To help you analyze the stages and the timeline your customers will go through, consider the following: 

  1. Actions — Ask yourself what the customer is doing at each stage. For example, what would their expected response be after they visit your store or hear about you through a review? 
  2. Motivations — What will encourage your customers to move on to the next stage? What kinds of emotions would you want them to feel at each stage? 
  3. Questions — What are the possible pain points of your customers? Where would they potentially meet challenges with your brand? If your product is inherently complicated, how can you improve their customer experience? 
  4. Obstacles — Think about anything that might cause the customer to give up and not complete the sales cycle.  

By understanding what really drives your customers, you can develop a more compelling and authentic buying experience. 

Do you want to find out how investments in customer experience pay off?

Get our whitepaper to discover all about Return on Experience (ROX).

5 strategies to improve the buying experience and convert more customers

The buying experience can make more of a difference than your product and price. Once you fully understand your customers’ experience with your business, you can delight them at every stage of their buying journey. Here are some strategies to consider:

Be consistent 

The average consumer uses almost six touchpoints when evaluating and buying a product. And 90% expect their interactions to be consistent across all channels. Whether you’re selling B2B or B2C, customers want a seamless, easy-to-navigate omnichannel experience. If what’s written on your online platform does not match what’s in your actual physical store, customers are more likely to discontinue their journey with you. Worse, they may tag your company as unreliable and share their unpleasant experience with friends.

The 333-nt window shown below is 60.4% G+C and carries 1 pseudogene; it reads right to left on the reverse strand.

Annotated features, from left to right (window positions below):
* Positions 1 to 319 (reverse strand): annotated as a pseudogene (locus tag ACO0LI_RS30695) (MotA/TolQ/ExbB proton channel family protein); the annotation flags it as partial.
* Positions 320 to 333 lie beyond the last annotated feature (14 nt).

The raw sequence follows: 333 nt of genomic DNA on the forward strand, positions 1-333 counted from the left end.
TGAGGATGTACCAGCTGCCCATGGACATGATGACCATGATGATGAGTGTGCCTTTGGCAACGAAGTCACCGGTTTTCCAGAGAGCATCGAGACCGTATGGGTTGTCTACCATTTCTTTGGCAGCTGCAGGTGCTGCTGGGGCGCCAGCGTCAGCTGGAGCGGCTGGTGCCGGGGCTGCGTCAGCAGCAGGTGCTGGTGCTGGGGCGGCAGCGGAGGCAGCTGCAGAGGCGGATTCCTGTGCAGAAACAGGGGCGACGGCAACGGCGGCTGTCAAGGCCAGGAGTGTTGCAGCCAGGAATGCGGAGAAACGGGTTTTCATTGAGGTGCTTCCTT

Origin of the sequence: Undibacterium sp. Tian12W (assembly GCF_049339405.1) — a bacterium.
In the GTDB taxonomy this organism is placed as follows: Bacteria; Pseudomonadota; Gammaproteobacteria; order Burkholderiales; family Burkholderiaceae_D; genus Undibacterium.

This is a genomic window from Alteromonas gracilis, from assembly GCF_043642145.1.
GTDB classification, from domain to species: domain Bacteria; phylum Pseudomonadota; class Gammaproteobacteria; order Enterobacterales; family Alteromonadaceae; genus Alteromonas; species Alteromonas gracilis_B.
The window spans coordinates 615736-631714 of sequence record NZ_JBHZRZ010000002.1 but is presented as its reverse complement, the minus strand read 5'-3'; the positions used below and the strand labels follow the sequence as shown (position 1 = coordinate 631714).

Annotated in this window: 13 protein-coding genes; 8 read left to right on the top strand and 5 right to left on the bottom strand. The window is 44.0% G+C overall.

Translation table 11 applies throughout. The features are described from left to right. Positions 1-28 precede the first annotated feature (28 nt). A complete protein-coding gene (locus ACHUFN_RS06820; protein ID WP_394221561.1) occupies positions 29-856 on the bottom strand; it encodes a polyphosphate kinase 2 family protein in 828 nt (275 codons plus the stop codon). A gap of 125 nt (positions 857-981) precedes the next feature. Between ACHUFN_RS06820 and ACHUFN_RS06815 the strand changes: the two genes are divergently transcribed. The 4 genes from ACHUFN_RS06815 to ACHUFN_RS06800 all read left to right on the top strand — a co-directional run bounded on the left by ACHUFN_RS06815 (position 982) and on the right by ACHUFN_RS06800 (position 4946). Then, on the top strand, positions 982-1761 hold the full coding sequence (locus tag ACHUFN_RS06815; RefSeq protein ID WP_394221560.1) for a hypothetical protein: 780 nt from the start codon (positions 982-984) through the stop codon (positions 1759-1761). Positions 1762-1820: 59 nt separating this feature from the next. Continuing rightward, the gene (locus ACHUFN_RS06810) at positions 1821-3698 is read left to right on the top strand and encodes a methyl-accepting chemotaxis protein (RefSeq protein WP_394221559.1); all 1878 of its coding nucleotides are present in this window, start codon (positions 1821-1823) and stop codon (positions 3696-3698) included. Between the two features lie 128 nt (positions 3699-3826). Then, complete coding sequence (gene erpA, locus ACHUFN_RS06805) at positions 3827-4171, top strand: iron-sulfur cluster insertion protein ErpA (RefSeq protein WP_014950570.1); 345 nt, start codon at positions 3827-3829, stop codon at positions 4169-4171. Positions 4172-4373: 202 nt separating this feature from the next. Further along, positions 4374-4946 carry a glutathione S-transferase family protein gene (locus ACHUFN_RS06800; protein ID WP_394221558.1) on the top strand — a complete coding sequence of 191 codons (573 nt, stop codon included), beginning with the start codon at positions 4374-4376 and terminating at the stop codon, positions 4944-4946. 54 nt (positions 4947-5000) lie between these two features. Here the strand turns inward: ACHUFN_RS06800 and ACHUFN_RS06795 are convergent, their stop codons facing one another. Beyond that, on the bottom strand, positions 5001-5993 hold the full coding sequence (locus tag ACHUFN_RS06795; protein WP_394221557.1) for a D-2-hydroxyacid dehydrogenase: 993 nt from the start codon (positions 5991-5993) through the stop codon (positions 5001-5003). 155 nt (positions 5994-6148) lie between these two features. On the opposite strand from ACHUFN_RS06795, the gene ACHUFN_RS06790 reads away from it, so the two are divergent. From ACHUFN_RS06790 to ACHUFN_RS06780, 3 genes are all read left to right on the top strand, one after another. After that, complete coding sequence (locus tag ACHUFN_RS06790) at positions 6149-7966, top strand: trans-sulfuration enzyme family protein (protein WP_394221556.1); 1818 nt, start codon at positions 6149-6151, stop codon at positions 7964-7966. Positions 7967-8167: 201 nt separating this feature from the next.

Customer loyalty depends on ongoing confidence in your brand. To offer a solid buying experience, you must employ different channels but also keep your communication consistent across multiple touchpoints throughout the sales cycle. A mismatch of information damages how your customers view your brand and it can have a lasting impact on customer loyalty. Thus, you must unite your efforts rather than siloing them by channel and create clear standards for your visual and written materials to maintain consistency in your messaging.

Focus on convenience

Over 90% of buyers are more likely to choose a retailer based on convenience than any other factor. Consumers overwhelmingly feel that convenience is crucial when they’re shopping and they’re willing to pay for it. Your goal is to deliver the right information, at the right time, to the right person, on the right platform. This is the essence of convenience. How do you do this? By reducing friction. 

So, in today’s tight marketplace, you should design the entire experience — from discovery to purchase — through the lens of convenience. To ensure that consumers convert, it’s crucial to offer convenient options – such as next-day delivery, curbside pickup, guest checkout, inventory updates or a buy online pickup in-store (BOPIS) service. Fine-tune your online platforms and offer a seamless, user-friendly shopping experience to boost ROI while still satisfying your customers.

Leverage technology to personalize the buying experience